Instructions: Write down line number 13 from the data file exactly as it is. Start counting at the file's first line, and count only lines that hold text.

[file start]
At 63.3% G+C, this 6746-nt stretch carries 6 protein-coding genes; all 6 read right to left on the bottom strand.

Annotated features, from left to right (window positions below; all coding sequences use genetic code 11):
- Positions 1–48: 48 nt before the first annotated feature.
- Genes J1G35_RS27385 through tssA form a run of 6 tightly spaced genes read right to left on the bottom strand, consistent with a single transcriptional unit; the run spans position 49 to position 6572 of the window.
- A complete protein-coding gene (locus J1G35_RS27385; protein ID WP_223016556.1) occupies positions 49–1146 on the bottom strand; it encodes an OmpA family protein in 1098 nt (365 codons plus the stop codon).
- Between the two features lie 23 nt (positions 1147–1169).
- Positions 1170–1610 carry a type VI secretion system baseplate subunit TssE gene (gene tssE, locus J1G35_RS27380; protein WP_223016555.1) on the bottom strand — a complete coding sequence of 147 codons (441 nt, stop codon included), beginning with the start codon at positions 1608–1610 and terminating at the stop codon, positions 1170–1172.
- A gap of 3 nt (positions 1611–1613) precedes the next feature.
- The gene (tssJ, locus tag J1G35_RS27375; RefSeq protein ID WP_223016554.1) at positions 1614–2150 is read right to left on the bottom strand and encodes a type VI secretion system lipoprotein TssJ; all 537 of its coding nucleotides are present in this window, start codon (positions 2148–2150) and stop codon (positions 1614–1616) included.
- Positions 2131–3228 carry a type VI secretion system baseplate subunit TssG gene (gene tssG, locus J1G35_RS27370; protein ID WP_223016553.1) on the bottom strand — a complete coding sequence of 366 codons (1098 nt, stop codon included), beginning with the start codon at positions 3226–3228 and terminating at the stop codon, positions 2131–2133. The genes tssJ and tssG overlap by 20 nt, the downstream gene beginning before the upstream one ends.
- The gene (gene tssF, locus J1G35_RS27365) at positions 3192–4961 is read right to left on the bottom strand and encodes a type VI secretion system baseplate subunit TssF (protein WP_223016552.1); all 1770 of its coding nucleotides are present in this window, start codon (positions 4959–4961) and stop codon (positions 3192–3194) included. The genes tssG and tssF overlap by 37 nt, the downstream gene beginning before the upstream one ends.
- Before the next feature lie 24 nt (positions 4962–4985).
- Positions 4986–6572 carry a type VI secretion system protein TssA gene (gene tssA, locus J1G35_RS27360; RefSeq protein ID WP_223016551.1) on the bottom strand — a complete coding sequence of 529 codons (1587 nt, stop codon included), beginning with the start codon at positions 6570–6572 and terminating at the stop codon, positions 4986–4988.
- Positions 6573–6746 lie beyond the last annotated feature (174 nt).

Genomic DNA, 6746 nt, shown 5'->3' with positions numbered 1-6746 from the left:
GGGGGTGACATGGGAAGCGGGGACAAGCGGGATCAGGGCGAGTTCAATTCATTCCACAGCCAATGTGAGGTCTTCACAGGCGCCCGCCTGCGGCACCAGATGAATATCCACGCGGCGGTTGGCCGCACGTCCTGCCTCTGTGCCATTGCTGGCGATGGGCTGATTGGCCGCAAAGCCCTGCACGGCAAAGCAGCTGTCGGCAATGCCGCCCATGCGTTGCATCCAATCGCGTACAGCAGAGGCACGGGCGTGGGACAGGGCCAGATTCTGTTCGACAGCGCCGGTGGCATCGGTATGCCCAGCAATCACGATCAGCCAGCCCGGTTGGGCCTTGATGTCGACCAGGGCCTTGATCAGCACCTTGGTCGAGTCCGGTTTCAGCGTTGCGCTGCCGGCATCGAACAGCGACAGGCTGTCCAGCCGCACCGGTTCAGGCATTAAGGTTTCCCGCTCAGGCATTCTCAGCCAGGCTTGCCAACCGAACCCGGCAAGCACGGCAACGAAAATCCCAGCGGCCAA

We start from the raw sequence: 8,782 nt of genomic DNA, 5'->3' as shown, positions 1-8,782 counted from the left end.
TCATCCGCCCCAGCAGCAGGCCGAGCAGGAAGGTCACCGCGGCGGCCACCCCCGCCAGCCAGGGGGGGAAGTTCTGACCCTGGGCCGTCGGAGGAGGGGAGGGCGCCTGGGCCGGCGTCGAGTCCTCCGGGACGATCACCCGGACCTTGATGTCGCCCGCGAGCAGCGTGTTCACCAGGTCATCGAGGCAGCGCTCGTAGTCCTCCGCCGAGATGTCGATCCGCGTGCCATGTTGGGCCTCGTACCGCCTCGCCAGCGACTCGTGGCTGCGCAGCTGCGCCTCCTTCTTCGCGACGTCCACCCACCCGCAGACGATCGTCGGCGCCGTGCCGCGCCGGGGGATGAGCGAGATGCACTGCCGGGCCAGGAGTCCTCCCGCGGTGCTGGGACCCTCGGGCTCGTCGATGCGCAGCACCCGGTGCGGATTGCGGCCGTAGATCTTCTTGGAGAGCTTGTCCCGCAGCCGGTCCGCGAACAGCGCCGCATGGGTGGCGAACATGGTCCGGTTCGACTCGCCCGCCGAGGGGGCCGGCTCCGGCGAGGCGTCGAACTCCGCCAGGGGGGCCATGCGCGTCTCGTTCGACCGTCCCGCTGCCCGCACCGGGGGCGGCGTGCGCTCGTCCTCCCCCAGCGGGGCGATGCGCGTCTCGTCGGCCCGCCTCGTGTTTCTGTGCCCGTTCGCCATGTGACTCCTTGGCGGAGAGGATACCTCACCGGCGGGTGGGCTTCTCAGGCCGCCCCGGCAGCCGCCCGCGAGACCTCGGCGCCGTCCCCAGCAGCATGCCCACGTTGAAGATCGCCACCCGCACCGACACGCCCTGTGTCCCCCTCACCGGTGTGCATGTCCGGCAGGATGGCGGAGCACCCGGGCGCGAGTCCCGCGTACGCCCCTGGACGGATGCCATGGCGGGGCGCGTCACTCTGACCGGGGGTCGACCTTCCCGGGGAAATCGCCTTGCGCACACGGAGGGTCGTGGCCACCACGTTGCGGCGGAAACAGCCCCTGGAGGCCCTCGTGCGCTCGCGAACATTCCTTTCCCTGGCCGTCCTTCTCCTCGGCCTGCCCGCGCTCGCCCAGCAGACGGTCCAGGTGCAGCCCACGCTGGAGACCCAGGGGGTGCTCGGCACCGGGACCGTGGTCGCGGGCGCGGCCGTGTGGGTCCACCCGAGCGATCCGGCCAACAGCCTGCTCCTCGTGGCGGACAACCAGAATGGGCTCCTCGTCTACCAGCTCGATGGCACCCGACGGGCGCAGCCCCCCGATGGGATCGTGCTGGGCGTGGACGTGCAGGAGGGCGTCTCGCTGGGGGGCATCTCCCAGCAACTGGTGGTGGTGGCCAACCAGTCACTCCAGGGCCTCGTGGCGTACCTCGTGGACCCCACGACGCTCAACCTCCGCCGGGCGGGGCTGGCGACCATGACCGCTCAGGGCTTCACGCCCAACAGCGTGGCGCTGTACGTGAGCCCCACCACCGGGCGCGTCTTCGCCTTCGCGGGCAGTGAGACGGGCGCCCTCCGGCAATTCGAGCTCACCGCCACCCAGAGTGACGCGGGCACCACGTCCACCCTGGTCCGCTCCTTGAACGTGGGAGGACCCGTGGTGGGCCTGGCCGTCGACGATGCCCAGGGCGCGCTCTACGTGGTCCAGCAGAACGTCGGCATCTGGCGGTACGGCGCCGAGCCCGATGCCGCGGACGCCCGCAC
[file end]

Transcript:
- Positions 4986–6572 carry a type VI secretion system protein TssA gene (gene tssA, locus J1G35_RS27360; RefSeq protein ID WP_223016551.1) on the bottom strand — a complete coding sequence of 529 codons (1587 nt, stop codon included), beginning with the start codon at positions 6570–6572 and terminating at the stop codon, positions 4986–4988.